Rep. David Schweikert, R-Ariz., said the ethics investigation into him and his chief of staff was prompted by a disgruntled former employee. (Tom Williams/CQ Roll Call file photo)

Rep. David Schweikert’s former chief of staff used official funds on a six-day trip to Arizona in which he attended Super Bowl XLIX; separately, he made impermissible contributions to his boss and received income beyond the House’s outside earned income limit for his position, according to a report made public Wednesday by the Office of Congressional Ethics.

Many of the allegations into the former chief of staff, Richard Oliver Schwab, Jr., relate to Schweikert, who is under the scrutiny of a House Ethics Committee investigative subcommittee.

‘Running with Beto’: The offstage version of Beto O’Rourke
Political Theater Podcast, Episode 77

Beto O’Rourke’s campaign for Senate in Texas provided plenty of fodder, warts and all, for David Modigliani’s ‘Running with Beto’ documentary on HBO. (Bill Clark/CQ Roll Call file photo)

Filmmaker David Modigliani got to first base with Beto O’Rourke. At an amateur club baseball game in Austin, Texas, in early 2017, O’Rourke, center fielder for the Los Diablitos de El Paso, singled and introduced himself to Modigliani, first baseman for the Texas Playboys Baseball Club, and said he was a congressman running for Senate.

This anecdote doesn’t make it into Modigliani’s documentary for HBO, “Running with Beto,” but it fits right into the movie’s vibe. O’Rourke’s “Let’s put on a multimillion-dollar Senate campaign” approach did not suffer from a lack of exposure, but Modigliani casts it in a different light by showing more than just the Texas Democrat’s armpit-sweat and crowd-surfing, DIY schtick. He wanted to document someone like O’Rourke “trying something new” in Texas, where Democrats “have been banging their heads against the wall for 30 years.”

Rep. Greg Pence tweaked his campaign finance report ‘to avoid confusion ... from hostile reporters,’ spokesman says
Report had said Pence spent thousands on ‘lodging’ on Trump International Hotel

Rep. Greg Pence, R-Ind., amended campaign finance reports to address questions about spending at Trump International Hotel. (Bill Clark/CQ Roll Call file photo)

Rep. Greg Pence, facing scrutiny for spending campaign funds on overnight stays at the Trump International Hotel, tweaked his campaign finance filings Tuesday “in order to avoid confusion here from hostile reporters,” a spokesman said.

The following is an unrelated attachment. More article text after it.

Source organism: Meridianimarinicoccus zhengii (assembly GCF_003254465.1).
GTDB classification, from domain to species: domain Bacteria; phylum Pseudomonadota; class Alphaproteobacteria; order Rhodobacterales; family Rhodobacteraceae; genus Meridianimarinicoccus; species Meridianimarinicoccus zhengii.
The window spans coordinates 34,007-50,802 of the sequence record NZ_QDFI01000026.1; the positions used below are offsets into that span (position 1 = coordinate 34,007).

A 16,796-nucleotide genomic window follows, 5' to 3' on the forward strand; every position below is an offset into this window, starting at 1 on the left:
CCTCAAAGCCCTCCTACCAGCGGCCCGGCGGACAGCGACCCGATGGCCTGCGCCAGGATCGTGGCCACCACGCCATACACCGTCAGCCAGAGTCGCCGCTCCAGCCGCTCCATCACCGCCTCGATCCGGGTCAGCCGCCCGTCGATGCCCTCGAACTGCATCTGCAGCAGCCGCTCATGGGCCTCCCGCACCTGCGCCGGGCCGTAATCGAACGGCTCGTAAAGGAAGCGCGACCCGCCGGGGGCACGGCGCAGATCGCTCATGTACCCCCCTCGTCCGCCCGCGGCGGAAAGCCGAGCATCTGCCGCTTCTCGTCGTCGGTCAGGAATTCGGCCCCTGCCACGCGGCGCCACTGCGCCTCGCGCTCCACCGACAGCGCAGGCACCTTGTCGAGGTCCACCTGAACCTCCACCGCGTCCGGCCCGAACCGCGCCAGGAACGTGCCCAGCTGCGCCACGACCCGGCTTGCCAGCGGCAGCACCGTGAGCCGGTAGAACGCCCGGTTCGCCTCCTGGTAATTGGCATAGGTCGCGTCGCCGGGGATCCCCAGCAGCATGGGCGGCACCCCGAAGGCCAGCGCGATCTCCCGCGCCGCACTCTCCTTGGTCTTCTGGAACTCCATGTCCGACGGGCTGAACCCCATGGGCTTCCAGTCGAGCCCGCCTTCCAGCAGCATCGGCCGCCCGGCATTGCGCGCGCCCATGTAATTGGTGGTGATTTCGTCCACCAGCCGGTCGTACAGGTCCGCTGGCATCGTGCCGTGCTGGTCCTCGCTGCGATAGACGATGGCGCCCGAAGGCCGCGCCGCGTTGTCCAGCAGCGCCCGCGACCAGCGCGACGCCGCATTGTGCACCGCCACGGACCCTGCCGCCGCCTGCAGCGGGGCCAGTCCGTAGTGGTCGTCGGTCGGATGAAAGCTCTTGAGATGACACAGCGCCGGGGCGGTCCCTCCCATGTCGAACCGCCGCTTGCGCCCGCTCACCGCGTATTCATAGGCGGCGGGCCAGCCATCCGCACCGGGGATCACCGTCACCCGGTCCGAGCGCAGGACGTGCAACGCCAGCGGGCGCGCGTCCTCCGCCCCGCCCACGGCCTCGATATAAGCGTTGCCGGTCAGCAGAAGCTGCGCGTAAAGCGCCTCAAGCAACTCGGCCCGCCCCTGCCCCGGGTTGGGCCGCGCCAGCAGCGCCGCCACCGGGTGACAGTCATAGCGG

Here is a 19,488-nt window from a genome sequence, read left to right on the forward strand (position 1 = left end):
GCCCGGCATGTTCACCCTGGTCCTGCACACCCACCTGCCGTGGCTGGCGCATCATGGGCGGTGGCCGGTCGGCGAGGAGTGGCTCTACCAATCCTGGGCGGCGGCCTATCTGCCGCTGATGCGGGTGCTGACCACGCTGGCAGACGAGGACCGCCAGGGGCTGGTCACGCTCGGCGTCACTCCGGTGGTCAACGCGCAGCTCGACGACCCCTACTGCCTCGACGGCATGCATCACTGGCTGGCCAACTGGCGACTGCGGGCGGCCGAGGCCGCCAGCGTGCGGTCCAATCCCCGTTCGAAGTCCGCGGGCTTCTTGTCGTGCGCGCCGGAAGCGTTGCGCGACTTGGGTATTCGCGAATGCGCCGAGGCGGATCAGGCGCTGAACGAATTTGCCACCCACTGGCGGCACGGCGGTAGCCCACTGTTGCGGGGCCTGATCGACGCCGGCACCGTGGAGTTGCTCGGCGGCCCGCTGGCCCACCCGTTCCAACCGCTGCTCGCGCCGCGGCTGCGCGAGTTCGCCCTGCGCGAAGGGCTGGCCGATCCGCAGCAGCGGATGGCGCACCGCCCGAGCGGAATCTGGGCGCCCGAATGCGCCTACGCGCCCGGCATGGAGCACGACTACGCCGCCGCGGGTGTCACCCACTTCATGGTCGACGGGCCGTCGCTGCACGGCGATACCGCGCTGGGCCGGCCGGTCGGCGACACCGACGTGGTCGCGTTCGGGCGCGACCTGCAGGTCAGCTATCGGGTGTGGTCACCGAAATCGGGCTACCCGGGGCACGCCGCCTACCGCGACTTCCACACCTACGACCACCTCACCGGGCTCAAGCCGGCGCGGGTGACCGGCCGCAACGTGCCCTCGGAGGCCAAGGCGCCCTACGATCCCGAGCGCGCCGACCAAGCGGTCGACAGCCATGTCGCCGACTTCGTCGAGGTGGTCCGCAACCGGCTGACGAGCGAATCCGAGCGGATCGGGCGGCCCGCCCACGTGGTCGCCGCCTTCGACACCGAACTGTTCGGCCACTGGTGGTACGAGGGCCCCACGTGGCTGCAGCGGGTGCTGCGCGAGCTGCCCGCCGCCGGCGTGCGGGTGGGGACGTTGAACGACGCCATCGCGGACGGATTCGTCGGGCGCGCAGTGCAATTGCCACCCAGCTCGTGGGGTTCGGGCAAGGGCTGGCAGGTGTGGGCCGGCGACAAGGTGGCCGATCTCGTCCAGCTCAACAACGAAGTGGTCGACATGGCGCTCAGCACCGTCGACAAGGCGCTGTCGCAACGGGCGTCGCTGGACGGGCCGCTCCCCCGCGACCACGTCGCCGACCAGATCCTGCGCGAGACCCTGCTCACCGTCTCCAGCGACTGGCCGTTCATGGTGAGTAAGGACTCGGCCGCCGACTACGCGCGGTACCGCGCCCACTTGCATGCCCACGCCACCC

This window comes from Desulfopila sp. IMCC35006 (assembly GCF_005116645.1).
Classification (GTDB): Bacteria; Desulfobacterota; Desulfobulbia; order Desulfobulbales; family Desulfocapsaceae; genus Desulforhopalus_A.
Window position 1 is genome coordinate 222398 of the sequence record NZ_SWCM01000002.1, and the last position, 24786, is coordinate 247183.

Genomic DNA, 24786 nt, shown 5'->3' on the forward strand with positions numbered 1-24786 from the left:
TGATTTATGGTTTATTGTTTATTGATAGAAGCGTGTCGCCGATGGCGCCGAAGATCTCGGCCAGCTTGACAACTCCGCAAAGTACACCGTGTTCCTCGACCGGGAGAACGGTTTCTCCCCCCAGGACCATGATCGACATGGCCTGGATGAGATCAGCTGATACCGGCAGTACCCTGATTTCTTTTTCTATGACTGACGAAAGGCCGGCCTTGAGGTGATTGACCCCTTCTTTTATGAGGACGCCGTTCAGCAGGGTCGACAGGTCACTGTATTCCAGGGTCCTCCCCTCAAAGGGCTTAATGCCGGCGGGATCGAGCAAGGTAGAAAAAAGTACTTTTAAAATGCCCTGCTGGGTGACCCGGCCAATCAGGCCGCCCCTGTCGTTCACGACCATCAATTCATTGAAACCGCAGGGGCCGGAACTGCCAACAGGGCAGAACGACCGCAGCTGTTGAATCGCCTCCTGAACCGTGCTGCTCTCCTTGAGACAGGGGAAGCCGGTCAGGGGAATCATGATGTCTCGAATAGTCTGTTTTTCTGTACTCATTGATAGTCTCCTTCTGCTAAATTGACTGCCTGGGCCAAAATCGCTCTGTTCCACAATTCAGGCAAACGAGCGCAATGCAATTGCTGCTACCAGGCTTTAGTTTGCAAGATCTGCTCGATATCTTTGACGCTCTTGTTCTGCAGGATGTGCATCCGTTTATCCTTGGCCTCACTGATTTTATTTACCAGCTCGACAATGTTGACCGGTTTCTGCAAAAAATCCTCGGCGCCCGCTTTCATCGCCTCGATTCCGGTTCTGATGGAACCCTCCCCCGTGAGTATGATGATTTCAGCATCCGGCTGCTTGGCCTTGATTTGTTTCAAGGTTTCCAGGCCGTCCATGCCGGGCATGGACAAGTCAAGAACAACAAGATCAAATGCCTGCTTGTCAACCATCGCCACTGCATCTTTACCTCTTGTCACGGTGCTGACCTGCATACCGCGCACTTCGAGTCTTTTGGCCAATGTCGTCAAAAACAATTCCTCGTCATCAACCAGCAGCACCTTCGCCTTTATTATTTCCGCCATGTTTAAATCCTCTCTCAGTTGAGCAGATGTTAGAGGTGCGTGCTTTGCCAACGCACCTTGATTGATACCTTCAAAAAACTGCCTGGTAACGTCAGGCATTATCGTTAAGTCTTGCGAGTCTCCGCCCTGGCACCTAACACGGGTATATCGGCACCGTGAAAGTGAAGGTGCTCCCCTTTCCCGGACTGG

A report to the Federal Election Commission shows that Pence, the brother of Vice President Mike Pence, has spent$22,064 at the Trump's hotel in Washington since December for various fundraising-related expenses.

Beto O’Rourke ‘very likely’ to back Democrat over GOP friend Rep. Will Hurd, reversing his 2018 position
Hurd defeated Democrat Gina Ortiz Jones by 1,000 votes in 2018 midterms, as O’Rourke declined to endorse her

Democratic presidential candidate Beto O’Rourke indicated Wednesday that he will “very likely” endorse the Democratic nominee running against his friend Rep. Will Hurd, R-Texas. (Bill Clark/CQ Roll Call file photo)

Democratic presidential candidate and former Texas Rep. Beto O’Rourke will “very likely” support the eventual Democratic nominee challenging one of his best friends in Congress, GOP Rep. Will Hurd. It’s a reversal from O’Rourke’s vow of neutrality in the 2018 midterm elections.

Gina Ortiz Jones, a former Air Force intelligence officer who raised more than $6 million in her failed bid to unseat Hurd in 2018, recently announced she is jumping into the race to challenge Hurd again in 2020. O’Rourke indicated Wednesday that he does not plan to repeat his neutrality vow and, instead, “will be supporting” Ortiz Jones if she emerges victorious from the Democratic primaries.

Ex-Rep. Dana Rohrabacher joins ‘Craigslist of weed’ board
California Republican was a longtime champion of cannabis while in Congress

Former Rep. Dana Rohrabacher, R-Calif., has joined the board of a company dubbed the “Craigslist of weed.” (Tom Williams/CQ Roll Call file photo)

Former Rep. Dana Rohrabacher has become a major shareholder and advisory board member of BudTrader, a California-based marijuana advertising website that has been christened the “Craigslist of Weed.

“I’m proud to announce I’ve joined [BudTrader] as a shareholder and advisory board member, so I may continue the fight for cannabis legalization on a national level,” the California Republican tweeted earlier this week.